Prof. Cox read the resolution that he had prepared (below), and copies were distributed.   


The establishment of publicly funded state universities that combine the highest quality teaching and research with accessibility to students regardless of financial means represents one of the highest achievements of American democracy; 

Iowans have contributed to that achievement by building up over many decades a public system of higher education based on what President Mary Sue Coleman refers to as a contract between the people of Iowa and our state universities; 

That contract, which depends in equal parts on (1) the provision of high quality teaching and research, (2) accessibility to students, and (3) adequate state funding, is being eroded in a process of "fiscal privatization". 

We therefore as faculty members of the University of Iowa: 

Support President Coleman's defense of the public character of Iowa's state universities, and her opposition to "fiscal privatization"; 

Call upon all Iowans, including community and political leaders throughout the state, to renew their commitment to high quality, democratically accountable public higher education; 

Ask our state legislators from Johnson County to speak out publicly in defense of higher education; 

Encourage faculty to speak out in defense of public higher education directly to our state legislators, the governor, and the people of Iowa through whatever means possible. 

Prof. Cox moved and Prof. Colvin seconded the following: 

MOTION:  To accept the resolution. 

Discussion continued with Prof. Hunsinger agreeing with the resolution and returning to President Coleman’s speech, asking what caused the loss of support.  President Bhattacharjee responded that much of it amounts to fiscal realities:  tax cuts were passed, and there were unexpected revenue shortfalls.  Prof. Tachau brought up the Taliban, which is often spoken of as imposing a “medieval” regime.  She pointed out the only education they had available is religious, in contrast to our society in which we enjoy secular institutions of higher education. She suggested that we have gotten too comfortable, adding that we are willing to pay for security at home, but a broader security includes education for the people.  Prof. Kurtz countered that political powers don’t want to spend more money. He made the point that, in the past, the university received a lot of support from the state, but at that time they had no one else to support.  Now the state also provides support to community colleges and private schools. There is also the problem that we are not visible in western Iowa.  He admitted not having a solution, but could identify part of the problem as increased competition, both within the state and at a federal level.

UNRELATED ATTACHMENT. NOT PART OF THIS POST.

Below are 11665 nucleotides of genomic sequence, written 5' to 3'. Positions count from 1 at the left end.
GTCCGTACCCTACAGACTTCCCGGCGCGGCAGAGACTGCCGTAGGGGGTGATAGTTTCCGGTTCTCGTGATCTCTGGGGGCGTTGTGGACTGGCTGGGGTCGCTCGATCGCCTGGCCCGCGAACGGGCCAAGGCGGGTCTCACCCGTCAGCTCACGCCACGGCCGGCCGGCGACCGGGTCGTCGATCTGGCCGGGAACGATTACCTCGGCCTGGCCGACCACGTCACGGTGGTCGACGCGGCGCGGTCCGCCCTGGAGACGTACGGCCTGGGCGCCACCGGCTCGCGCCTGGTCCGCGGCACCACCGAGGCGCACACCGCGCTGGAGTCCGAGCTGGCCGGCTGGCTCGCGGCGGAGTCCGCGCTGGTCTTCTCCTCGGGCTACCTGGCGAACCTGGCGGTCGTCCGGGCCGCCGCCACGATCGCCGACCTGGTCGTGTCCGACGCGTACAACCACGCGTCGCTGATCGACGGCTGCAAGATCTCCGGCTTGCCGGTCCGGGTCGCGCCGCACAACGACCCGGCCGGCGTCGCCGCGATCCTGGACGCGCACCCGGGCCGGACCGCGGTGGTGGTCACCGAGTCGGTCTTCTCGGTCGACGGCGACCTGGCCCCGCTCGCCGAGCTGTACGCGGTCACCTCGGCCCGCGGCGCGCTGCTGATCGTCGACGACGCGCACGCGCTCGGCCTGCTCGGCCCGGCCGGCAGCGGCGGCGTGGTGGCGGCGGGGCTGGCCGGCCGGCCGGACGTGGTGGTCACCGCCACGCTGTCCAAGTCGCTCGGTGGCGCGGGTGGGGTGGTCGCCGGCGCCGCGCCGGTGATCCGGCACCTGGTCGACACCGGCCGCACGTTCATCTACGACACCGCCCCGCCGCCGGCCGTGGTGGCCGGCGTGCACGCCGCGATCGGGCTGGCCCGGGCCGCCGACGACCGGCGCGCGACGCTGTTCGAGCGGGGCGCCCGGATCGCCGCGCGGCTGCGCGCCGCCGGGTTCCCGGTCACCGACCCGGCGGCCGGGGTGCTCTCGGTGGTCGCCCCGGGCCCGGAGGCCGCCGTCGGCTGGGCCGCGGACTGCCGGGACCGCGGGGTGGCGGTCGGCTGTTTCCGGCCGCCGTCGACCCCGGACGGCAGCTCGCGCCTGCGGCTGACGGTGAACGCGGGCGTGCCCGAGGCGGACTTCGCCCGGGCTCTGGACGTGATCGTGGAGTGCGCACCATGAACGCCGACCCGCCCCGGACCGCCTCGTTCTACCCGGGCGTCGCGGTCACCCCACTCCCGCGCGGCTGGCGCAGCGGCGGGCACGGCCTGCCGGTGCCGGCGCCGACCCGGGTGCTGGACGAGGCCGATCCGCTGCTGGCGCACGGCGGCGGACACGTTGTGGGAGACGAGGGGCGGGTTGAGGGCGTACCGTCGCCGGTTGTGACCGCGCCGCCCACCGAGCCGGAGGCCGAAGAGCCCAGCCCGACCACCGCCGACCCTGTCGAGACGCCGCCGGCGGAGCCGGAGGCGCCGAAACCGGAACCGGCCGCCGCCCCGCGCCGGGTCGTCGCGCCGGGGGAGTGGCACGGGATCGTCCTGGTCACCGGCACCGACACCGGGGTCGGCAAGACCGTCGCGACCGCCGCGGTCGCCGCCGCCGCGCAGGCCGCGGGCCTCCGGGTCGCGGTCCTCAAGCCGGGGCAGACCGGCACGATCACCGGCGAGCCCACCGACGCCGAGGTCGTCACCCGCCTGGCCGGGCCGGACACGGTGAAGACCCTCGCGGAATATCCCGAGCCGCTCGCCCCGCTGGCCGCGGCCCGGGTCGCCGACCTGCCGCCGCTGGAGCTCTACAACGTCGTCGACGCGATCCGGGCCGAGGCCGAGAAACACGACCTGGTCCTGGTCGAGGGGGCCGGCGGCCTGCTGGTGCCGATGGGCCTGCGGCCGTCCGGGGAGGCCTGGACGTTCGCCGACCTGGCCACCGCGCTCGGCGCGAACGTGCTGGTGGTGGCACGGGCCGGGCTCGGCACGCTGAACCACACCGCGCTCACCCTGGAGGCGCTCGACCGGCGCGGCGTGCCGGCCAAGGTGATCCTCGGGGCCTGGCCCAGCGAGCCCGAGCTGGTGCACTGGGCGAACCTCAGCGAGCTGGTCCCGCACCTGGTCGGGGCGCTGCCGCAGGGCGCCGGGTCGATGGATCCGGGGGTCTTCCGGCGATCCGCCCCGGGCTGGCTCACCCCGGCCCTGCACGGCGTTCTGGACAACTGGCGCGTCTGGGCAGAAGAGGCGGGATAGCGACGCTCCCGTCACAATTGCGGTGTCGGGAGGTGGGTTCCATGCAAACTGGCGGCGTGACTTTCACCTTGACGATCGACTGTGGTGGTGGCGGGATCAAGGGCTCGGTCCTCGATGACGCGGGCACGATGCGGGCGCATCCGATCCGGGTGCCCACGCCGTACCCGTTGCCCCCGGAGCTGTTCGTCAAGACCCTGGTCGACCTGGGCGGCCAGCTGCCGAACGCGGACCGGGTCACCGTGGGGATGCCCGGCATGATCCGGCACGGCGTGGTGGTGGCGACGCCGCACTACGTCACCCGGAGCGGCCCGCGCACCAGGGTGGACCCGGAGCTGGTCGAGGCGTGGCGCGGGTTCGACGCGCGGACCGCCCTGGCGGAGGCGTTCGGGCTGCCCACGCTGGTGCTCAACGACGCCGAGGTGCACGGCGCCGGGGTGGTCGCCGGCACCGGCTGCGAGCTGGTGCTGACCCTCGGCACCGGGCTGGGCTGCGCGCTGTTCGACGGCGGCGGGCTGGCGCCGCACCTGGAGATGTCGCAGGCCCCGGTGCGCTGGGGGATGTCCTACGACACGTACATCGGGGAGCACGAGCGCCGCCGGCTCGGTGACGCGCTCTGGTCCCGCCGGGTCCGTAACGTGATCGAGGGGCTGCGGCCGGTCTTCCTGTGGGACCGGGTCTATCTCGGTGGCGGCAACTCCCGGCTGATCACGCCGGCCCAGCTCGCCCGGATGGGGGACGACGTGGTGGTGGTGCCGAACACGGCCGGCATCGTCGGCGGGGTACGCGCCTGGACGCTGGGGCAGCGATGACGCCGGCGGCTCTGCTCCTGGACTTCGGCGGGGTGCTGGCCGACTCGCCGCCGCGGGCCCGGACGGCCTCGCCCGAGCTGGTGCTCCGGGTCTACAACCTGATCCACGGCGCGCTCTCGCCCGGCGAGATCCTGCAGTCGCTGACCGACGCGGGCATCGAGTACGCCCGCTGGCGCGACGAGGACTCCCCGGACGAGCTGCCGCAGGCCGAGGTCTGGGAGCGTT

Prof. Seaba,  mentioning that she went to school on a national defense scholarship, went on to point out that an important part of national defense is an educated public.  Addressing visibility of the university within the state, she brought up our significant service mission, and suggested that “service” be added to “teaching and research” in Prof. Cox’s' resolution as a friendly amendment (paragraphs 2 and 3), which was accepted. 

Prof. Menninger addressed a more specific issue:  why we were singled out by the governor and the legislature “for special treatment.” He fears that it is likely to happen again.  He suggested that an appropriate response would be a political pothole, some obvious failure to provide an essential service that would make the voters take notice. Contrary to the principles drawn up last week for budget reduction, which included protecting financial aid and the four-year graduation plan, he argued that instead, we should protect those things that makes us special, such as research.  Prof. Hurtig, who had proposed the pothole analogy earlier, addressed Prof. Kurtz’s point, asserting that our primary responsibility is what we do for people, producing educated citizens and professionals, while they are students here, a point that seems to have been lost here and elsewhere. Prof. Desmond concurred with the last three speakers and argued that we are only 19% a public university, suggesting that if the state truly wants us to be a public university, our support from the state should rise above 19%. Prof. Nixon asked that we consider what is appropriate for faculty to do, and suggested we do something akin to sitting at the gates of the castle.  He suggested that we make the failure of the legislature apparent by embarrassing them.